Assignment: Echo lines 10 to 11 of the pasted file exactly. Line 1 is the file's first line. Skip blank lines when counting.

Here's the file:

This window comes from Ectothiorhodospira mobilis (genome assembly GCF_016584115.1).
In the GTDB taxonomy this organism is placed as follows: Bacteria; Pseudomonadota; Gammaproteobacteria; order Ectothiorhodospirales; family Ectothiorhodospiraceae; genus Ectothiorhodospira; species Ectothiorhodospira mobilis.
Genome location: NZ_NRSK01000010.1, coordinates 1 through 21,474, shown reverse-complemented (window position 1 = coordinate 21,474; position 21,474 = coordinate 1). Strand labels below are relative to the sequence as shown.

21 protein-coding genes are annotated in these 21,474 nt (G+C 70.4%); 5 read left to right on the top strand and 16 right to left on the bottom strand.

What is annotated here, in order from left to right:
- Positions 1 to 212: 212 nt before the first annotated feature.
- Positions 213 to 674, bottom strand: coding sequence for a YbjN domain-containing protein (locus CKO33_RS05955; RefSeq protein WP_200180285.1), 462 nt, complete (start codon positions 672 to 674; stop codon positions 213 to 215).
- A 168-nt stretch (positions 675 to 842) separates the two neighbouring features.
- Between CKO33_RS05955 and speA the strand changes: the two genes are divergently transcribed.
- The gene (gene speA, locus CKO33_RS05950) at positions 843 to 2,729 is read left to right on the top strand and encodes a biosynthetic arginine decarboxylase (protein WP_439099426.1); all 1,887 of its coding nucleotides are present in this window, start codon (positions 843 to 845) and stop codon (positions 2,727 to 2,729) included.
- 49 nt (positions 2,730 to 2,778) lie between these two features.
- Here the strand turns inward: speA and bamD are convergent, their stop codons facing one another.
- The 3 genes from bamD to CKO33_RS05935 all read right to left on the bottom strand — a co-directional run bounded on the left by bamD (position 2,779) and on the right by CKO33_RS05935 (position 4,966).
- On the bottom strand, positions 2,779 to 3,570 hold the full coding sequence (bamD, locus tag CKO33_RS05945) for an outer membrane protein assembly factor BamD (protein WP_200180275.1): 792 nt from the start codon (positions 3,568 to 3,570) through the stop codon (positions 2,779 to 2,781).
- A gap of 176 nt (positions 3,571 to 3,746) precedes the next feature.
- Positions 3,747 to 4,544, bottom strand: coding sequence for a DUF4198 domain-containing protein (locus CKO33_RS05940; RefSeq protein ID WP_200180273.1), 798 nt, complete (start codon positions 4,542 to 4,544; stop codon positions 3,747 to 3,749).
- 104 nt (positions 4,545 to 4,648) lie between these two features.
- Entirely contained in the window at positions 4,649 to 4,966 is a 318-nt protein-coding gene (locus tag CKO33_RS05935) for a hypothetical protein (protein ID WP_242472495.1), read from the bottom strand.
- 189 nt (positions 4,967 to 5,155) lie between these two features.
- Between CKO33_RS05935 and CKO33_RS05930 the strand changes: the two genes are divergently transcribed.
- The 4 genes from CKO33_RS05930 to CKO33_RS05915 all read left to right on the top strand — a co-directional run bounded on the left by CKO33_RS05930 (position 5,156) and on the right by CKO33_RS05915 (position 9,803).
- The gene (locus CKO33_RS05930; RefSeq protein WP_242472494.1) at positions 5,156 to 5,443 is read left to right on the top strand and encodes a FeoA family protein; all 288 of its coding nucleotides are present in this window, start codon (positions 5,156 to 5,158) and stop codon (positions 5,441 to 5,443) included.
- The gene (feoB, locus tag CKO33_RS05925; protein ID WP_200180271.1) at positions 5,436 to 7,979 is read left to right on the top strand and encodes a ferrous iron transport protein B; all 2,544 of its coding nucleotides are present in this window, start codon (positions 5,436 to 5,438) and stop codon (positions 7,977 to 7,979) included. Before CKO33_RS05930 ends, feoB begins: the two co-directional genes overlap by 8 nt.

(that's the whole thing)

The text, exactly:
- The gene (gene speA, locus CKO33_RS05950) at positions 843 to 2,729 is read left to right on the top strand and encodes a biosynthetic arginine decarboxylase (protein WP_439099426.1); all 1,887 of its coding nucleotides are present in this window, start codon (positions 843 to 845) and stop codon (positions 2,727 to 2,729) included.
- 49 nt (positions 2,730 to 2,778) lie between these two features.